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As Pete Cashmore, founder and CEO of Mashable, said, “privacy is dead and social media hold the smoking gun.” Indeed, social media are present in our professional life, and in our personal life, and this growing importance has changed the way we interact with friends, colleagues and relations. It affected our involvement and participation, our personal communication, but more importantly it affected our privacy. The old adage “what happens in Vegas stays in Vegas” became “what happens in Vegas stays on YouTube” and Jure Klepic, famous blogger and social media innovator, would even add, “what happens on Twitter, stay on Google forever”. The purpose of this research is to critically analyse how it affected our participation and communication and more importantly what are the key privacy issues related to our virtual presence on these social media. All the social media components have definitely changed the way we involve ourselves on the virtual and social world but also the way we communicate. We traditionally can identify three different communication models. The one-to-one model, the one-to-many model and the many-to-many model or peer-to-peer. The traditional media communication model was widely the one-to-many, however, the new horizon brought by social media tend to me based on many-to-many. We now have a “horizontal flow, citizen-to-citizen [that] is as real and consequential as the vertical one” (Rosen, 2012, p14). Of course traditional one-way top-down media consumption still exist, but it generated new media items. Blog comes from printed press, podcast from radio or YouTube from television. There is now a new balance of power between the media and the people previously known as the audience. This “audience” no longer look for the news, the news, instead, find us. We passed from a passive audience to active participant. For Mark Thompson (2012) director general of the BBC, the active audience “doesn’t want just to sit there but to take part, debate, create, communicate, share.” (p14). The audience now wants control over the media they receive instead of being controlled (Murdoch, 2012). Our use of social media, the way we get involve and communicate, raises the issue of our privacy. How much do we expose ourselves, what do we have to protect our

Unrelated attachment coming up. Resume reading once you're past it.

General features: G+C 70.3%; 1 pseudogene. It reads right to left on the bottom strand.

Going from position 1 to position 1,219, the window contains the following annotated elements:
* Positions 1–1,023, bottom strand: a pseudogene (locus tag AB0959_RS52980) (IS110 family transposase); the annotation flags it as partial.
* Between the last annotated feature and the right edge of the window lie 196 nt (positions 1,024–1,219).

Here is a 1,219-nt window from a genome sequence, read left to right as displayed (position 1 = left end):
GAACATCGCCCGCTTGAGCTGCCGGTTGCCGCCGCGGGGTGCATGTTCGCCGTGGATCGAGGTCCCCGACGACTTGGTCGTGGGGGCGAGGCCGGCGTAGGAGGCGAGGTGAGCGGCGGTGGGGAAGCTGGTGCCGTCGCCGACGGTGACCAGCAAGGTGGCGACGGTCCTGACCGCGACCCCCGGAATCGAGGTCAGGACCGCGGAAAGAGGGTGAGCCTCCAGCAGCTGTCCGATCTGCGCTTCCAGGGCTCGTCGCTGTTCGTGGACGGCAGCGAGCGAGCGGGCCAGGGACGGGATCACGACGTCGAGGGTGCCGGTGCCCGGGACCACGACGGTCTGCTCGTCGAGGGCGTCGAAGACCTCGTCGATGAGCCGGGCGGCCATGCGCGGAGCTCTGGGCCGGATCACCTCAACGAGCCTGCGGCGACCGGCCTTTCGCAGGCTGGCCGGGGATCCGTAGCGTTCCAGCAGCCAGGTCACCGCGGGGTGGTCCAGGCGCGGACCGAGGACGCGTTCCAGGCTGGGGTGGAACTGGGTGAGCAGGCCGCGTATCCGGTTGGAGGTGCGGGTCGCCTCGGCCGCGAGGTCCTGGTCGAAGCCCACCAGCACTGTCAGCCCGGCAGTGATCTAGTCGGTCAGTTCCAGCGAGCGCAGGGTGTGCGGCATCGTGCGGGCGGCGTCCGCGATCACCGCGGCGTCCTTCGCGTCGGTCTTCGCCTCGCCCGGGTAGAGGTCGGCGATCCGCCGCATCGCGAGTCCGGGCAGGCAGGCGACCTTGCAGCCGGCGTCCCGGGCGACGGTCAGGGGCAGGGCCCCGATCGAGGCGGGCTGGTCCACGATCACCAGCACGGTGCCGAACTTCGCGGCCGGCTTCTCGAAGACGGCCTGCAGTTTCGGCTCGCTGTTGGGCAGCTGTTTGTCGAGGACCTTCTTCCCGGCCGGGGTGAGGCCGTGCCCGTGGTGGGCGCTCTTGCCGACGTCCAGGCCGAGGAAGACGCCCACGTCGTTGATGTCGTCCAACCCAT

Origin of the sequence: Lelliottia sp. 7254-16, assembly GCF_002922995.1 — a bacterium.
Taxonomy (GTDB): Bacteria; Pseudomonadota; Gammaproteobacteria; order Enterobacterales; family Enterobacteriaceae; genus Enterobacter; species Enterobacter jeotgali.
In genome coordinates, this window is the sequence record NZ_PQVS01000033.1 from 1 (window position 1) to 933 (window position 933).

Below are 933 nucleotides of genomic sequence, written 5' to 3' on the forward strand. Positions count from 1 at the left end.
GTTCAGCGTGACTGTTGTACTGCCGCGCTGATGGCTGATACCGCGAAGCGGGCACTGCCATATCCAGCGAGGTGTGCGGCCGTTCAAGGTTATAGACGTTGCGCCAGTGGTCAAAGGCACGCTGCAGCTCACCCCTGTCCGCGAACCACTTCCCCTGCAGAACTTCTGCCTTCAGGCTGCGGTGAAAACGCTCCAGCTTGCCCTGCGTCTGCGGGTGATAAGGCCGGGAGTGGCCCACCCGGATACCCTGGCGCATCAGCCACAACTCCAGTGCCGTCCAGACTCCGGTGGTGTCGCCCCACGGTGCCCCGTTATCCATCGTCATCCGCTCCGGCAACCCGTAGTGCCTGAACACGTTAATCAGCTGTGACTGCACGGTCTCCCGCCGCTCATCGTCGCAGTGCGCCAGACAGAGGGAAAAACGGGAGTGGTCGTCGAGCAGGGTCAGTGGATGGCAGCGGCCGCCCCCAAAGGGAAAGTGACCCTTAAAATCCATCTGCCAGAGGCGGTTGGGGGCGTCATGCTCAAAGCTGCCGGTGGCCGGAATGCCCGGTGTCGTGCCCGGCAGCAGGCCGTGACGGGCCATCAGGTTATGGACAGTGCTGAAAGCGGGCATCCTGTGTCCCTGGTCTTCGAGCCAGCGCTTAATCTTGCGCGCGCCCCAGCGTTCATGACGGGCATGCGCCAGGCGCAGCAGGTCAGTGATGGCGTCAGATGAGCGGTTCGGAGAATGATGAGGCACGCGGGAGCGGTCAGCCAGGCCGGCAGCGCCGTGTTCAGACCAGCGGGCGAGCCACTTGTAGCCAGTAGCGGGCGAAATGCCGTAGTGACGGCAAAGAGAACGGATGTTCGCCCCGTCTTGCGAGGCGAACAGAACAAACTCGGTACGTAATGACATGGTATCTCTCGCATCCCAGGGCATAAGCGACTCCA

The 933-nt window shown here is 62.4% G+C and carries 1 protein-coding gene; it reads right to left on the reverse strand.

personal information and ourselves. The first fact that we can notice, underlined in the Pew Research Centre’s Internet and American Life Project (2011), is that male have the tendency to keep their profile on social media more public or semi public than women. Women, on the contrary, tend to keep their profile private, which means, for friends only. For Boyd (2007), the social media are the newest creation of “mediated publics”. Unlike unmediated publics (parks, mall…), the mediated public, brought together through technology, have four unique intrinsic properties (Boyd, 2007). First of all the “persistence”, means the content posted remains available online. Something you might have said when you were sixteen will still be accessible when you are twenty-five, and will be interpreted out of context. Secondly, the “searchability. He adds a third element, which is the “replicability” of the information we post. It is easy to copy a conversation and past it somewhere else, out of context, and therefore it is difficult to know if the information provided have been altered. Last but not least, we mentioned it about the location apps, the “invisible audience”. We cannot know or see who is able to “overhear” us, plus the three first factors add layers of audience that were not originally present. Katz and Rice (2002) define the Internet as a “panopticon” where “parasocietal mechanisms influence behaviour because of the possibility of being observed”. In this context, where social media are more and more important in our lives, we can wonder, as Oscar Gandy (1993) did, if “in an age of digital media, do we really have any privacy?” For Etzioni (1999), the first step we should undertake it to identify whither or not there is presence of a problem. “Do we have a problem with the sharing of private information on social networking sites?” Experts agree that there are indeed issues to be raised, especially problem regarding teens revealing too much information, children exposed to paedophiles, teens being rape by stranger they meet online, and less important but much more frequent, the collection of our personal data by companies for marketing purposes. Electronic Frontier Foundation (2005) reports that the United States Department of Defence proposed and instated a recruitment database collecting data and information about students including their ethnicity, phone numbers, email addresses, intended field of study, extra curricular activities and even the attitude of their parents